In general, when talking about bicycle helmets we should remember that in countries with nearly 0% helmet adoption rate, after enforced helmets laws were enacted, causing nearly 100% helmet adoption rate, we usually see only very slight reduction in cyclist fatalities. Usually that reduction is similar to the reduction of cycling in general (every mandatory helmet law causes a reduction in cycling, if enforced). So based on this it appears that bicycle helmets do not seem to be particularly effective.
The studies that show otherwise (claiming that helmets are X% efficient with a large value of X) usually have a very wide definition of "head injury". For example, if your worst fear is that you could have a bleeding wound in your head, a helmet is approximately 100% efficient against that. But most people want something more from a helmet -- not just protection against minor injuries, but protection against major injuries and death.
The cause for this wide definition of "head injury" is that cycling is an extraordinarily safe activity, and so getting enough cases of "head injury" that are actually severe injuries would require a whole population and not just a subset. A scientist cannot reasonably collect enough data from other sources than nationwide statistics, so they expand the definition of "head injury" used in studies (and thus come to a false conclusion).
We also know that since a typical helmet does not have MIPS, that helmets are not actively harmful. One of the theories behind MIPS is that a helmet could cause rotation of the skull, causing a brain injury, and therefore riding with a helmet would be more harmful than riding without a helmet. This theory is false, because otherwise the countries with suddenly enacted enforced helmet laws would see a rapid increase in severe head injuries.
Yet the MIPS theory might have some merit: for example if a helmet with MIPS causes 50% reduction in severe injuries and deaths, it could be possible that missing MIPS would increase injuries by 50%, so a non-MIPS helmet could cause approximately 0% reduction in severe injuries and deaths (which we have observed in countries with sudden helmet wearing spike due to enforced helmet laws). So I can't conclusively prove that MIPS would be unnecessary. Getting enough data would require a country with 0% helmet adoption rate and lawmakers willing to enact legislation that would make riding illegal without a MIPS helmet, and actively enforcing that legislation (so every cop seeing a helmeted cyclist would need a way to quickly tell if it's a MIPS helmet).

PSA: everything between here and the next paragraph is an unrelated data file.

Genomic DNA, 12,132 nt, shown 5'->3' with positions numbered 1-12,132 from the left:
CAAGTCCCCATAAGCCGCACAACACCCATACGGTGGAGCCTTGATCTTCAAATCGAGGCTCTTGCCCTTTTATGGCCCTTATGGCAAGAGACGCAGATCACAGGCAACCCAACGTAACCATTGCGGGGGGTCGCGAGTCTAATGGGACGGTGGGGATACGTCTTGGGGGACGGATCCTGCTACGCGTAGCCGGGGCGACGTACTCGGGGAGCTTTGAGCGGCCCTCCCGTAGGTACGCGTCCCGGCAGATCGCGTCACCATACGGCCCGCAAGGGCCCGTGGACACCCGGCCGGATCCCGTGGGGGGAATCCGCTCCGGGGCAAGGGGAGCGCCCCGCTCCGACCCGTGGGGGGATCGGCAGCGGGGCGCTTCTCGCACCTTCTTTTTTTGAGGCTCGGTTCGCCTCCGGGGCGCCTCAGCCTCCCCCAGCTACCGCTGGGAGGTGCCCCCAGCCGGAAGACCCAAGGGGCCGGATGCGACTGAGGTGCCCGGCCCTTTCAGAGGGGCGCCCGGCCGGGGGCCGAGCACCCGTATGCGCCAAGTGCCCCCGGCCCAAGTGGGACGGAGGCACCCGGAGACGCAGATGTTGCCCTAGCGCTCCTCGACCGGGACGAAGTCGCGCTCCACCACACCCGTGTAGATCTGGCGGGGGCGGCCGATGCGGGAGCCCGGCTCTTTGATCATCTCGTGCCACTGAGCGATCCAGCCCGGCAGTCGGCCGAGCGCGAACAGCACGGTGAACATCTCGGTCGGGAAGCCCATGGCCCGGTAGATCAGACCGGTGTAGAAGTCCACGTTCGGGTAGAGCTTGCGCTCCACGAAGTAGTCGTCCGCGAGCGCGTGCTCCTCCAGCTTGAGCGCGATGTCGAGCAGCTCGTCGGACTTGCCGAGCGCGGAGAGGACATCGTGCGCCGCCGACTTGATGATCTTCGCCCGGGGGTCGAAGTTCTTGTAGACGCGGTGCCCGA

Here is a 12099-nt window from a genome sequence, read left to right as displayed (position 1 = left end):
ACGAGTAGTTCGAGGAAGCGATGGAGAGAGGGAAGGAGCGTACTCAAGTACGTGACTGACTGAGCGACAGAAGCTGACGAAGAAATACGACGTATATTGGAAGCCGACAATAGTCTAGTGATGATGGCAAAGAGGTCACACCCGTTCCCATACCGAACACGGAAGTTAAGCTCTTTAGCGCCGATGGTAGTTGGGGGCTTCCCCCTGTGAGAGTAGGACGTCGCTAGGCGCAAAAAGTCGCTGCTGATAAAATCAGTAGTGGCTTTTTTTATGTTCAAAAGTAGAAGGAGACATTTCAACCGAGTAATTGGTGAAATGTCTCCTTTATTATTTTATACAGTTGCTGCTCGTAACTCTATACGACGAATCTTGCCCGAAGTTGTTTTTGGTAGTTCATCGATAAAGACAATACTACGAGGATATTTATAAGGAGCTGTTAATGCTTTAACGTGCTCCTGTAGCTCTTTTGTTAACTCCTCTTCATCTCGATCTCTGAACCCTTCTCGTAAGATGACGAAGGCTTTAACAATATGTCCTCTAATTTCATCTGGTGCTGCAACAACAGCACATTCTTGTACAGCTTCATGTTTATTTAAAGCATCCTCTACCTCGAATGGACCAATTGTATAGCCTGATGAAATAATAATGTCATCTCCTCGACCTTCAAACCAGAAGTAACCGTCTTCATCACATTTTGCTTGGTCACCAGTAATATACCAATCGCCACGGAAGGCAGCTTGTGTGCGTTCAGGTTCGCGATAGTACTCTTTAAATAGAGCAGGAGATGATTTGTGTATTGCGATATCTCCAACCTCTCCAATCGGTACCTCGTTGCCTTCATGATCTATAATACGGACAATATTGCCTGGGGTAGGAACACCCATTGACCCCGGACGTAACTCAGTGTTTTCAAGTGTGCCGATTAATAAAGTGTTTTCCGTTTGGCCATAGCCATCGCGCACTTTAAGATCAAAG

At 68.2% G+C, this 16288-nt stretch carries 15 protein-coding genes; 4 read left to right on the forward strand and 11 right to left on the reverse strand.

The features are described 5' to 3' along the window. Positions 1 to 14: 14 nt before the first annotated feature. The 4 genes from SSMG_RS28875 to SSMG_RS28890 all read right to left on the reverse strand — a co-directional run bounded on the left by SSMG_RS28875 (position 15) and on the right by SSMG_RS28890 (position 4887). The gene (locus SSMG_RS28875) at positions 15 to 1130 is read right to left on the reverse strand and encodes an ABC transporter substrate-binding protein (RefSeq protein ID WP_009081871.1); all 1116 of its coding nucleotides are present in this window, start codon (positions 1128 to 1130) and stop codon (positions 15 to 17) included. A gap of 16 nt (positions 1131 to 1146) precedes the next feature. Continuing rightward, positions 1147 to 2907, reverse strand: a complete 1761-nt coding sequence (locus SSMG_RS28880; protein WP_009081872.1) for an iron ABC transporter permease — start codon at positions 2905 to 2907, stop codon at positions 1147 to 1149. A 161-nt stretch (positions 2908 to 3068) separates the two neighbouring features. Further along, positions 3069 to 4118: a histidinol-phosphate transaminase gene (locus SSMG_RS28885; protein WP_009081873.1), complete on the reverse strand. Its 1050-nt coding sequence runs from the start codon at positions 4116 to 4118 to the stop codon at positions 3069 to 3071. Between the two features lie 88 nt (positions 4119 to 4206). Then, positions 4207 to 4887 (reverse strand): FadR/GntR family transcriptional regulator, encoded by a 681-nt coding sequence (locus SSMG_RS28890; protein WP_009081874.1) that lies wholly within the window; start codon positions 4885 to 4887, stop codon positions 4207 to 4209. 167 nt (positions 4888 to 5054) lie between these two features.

If shopping for a helmet, I would consider this list a bare minimum:
- Better protection than the minimum helmet requirements. In Europe, the minimum is EN 1078, which is crap (a falling rod with one end fixed to ground and another end freely falling from 1.8 meter height has its head hit the pavement with as much energy as a dropped apple from 2.7 meter height; but EN 1078 drops severed heads only from 1.5 meter height). In US, the CPSC has 2.0 meter drop height which is far better, but Snell standards have a drop height of 2.2 meters which is the best of the current standards. I'd say buy a Snell certified helmet at least as some of those are available.
- MIPS. It has a valid idea behind it, that the observed helmet non-effectiveness is caused by increased rate of rotational injury. We don't know if the theory is true, but at least it could be true.
- In-mold construction. They have a polycarbonate shell around which the shock absorbing layer is molded. By placing the shell inside the mold, it becomes more rigidly attached to the shock absorbing layer, thus potentially increasing the robustness of the helmet in scenarios above that of the testing (which are not strict enough as a 2.7 meter drop height should be used at least).
Also remember that even if you satisfy this shopping list, helmet effectiveness is still extraordinarily poor. Is it 0% effective against severe injury / death? Or 10% effective? Or 20% effective?
The fact is, we don't know. The only things we know are:
- Cycling is an extraordinarily safe activity. The health benefits of riding a mile far exceeds the health risks of riding a mile, helmet or no helmet.
- A helmet cannot and will not be nowhere as effective as for example a car seatbelt